There have been just five previous Snowy Owls recorded on the archipelago, including one which overwintered in 1964/65 (Evans 1998, Rare and Scarce Migrant Birds of the Isles of Scilly, page 57).

Singles were shot on St Martin's in September 1905 and on St Mary's in February 1913.

One boarded the Scillonian off Land's End (Cornwall) on 14th February 1934 and remained on board until the ship reached Scilly, when it flew from the rigging towards Samson and was seen on Bryher on 15th-16th February.

One remained on Tresco from 10th October 1964 until 13th March 1965, visiting Tean, St Mary's and St Agnes during the period.

The most recent record prior to this was an adult male that commuted between St Martin's, Tresco, St Mary's and Gugh from 8th March until 27th April 1972.

Wednesday 29 October 2008

Recent Rarities in County Louth IRELAND

Adult winter FORSTER'S TERN at Cruisetown Strand and a garden visiting GREAT SPOTTED WOODPECKER in Dromin

AMERICAN GREEN-BACKED HERON - More shots by Ashley Stowe

American Green-backed Heron at Royal Military Canal, Hythe, Kent.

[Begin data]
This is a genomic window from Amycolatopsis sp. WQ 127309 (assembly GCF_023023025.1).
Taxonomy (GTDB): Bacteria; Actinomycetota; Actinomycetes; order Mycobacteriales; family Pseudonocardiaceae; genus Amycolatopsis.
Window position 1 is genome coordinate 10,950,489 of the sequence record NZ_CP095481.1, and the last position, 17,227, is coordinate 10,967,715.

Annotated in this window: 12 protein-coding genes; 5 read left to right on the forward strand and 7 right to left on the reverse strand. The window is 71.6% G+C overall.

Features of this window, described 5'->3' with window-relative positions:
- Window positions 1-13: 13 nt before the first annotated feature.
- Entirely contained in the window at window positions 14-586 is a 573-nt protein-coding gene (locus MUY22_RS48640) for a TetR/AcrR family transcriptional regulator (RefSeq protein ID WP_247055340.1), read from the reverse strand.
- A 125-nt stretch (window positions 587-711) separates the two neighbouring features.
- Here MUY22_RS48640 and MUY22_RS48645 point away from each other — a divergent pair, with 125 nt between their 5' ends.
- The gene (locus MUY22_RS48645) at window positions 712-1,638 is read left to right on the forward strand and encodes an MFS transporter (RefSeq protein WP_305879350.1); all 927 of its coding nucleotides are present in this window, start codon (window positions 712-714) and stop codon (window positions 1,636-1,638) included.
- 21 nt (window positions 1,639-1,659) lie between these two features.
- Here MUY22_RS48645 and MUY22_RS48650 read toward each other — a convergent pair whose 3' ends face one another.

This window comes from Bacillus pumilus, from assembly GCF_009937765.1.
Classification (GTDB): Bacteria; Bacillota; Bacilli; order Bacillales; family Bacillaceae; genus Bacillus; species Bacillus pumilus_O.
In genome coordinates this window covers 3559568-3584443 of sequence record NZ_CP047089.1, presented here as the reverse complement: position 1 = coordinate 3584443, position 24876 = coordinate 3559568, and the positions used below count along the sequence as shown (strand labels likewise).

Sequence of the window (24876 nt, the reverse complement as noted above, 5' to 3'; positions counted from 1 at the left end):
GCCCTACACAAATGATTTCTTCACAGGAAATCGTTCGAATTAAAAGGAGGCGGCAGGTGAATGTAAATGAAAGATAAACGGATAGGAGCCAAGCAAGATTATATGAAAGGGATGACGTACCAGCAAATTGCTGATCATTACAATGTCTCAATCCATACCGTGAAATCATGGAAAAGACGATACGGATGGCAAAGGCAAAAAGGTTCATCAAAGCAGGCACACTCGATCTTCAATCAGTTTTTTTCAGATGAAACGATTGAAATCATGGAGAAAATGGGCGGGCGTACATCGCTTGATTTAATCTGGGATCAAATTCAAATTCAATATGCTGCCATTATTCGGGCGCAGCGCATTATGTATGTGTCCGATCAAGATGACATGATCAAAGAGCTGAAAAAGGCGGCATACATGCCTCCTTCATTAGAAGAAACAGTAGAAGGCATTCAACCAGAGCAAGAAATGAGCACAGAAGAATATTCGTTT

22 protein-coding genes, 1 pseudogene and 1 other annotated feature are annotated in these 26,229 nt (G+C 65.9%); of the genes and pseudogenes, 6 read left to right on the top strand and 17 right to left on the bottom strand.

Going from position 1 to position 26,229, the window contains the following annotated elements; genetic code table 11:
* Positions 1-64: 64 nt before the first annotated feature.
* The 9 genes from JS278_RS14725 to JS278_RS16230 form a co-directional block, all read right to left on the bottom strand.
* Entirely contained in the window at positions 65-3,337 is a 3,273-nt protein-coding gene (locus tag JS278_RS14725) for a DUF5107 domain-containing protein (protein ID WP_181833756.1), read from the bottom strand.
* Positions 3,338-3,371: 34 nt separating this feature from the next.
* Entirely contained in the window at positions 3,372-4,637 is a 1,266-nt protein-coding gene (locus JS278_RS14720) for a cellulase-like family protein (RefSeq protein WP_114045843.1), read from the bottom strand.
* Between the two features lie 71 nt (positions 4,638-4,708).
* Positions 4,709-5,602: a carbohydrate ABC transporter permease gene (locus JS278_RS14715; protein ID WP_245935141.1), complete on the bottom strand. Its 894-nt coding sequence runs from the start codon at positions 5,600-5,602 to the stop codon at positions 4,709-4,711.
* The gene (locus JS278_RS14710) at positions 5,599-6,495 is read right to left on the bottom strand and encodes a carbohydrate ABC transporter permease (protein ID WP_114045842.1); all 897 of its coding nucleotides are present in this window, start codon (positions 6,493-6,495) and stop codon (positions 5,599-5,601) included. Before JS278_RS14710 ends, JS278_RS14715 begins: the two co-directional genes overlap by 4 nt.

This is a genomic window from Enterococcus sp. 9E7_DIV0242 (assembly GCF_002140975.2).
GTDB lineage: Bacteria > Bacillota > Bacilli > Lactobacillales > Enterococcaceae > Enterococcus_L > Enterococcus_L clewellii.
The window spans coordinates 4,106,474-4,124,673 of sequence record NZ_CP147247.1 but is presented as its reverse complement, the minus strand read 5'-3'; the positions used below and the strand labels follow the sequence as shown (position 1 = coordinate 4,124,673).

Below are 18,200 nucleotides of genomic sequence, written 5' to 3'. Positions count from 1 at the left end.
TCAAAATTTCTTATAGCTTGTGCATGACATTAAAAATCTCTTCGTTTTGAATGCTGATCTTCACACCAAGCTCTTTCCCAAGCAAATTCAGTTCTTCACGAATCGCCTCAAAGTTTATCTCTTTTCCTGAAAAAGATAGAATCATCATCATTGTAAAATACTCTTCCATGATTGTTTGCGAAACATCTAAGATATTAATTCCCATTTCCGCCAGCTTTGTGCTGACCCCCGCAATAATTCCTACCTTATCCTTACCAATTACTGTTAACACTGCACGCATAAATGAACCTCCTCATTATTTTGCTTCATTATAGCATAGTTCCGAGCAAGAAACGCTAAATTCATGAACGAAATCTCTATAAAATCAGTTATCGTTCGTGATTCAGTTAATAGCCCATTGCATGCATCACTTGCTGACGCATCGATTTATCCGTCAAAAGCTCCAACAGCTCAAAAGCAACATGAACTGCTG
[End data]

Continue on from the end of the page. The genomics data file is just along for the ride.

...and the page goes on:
I arrived at 1.15pm and joined 20 or so birders watching the Green Heron next to the canal dam, it was sat in the water presumably standing on a sunken log and sat motionless for 5 or so minutes giving amazing views some 20ft away. It was obviously looking for small fry in the water and remained very calm and oblivious to the fact that everybody was watching it and at times almost seemed to enjoy the attention. It flew to beneath the bridge and perched on the concrete footings below the onlooking observers but soon crossed back over the canal and perched halfway up the reeds, it remained in the reeds for a further 10 minutes before flying west along the canal and out of sight. It was found 500yards further down the canal and an hour later at 2.27pm it returned to the dam and again showed extremely well. After standing in the water in almost the same place as it was earlier it flew to a nearby overhanging tree bow and crept up the bow to the top and scanned the water below, there must be a good supply of small fish/fry around the dam as every 10 or so minutes small numbers broke the surface followed by the large splash of what could only be a Pike chasing it's prey, this continued all afternoon. At about 3pm the Green Heron moved in to the reeds and slowly crept through them until it stopped and remained motionless, watching the water intently it suddenly lurched forward and pulled out a Perch which it soon devoured head first, Roy Woodward managed to capture this and the photos are on birdguides. I was surprised at how quickly it dispatched the perch especially with the amount of spines that Perch have on their dorsal fin, it went straight down and after a few bobs up and down and a quick almost burp like action it was swallowed. At 3.30pm the Heron was still sat in the reedbed where it remained till I left at 3.45pm.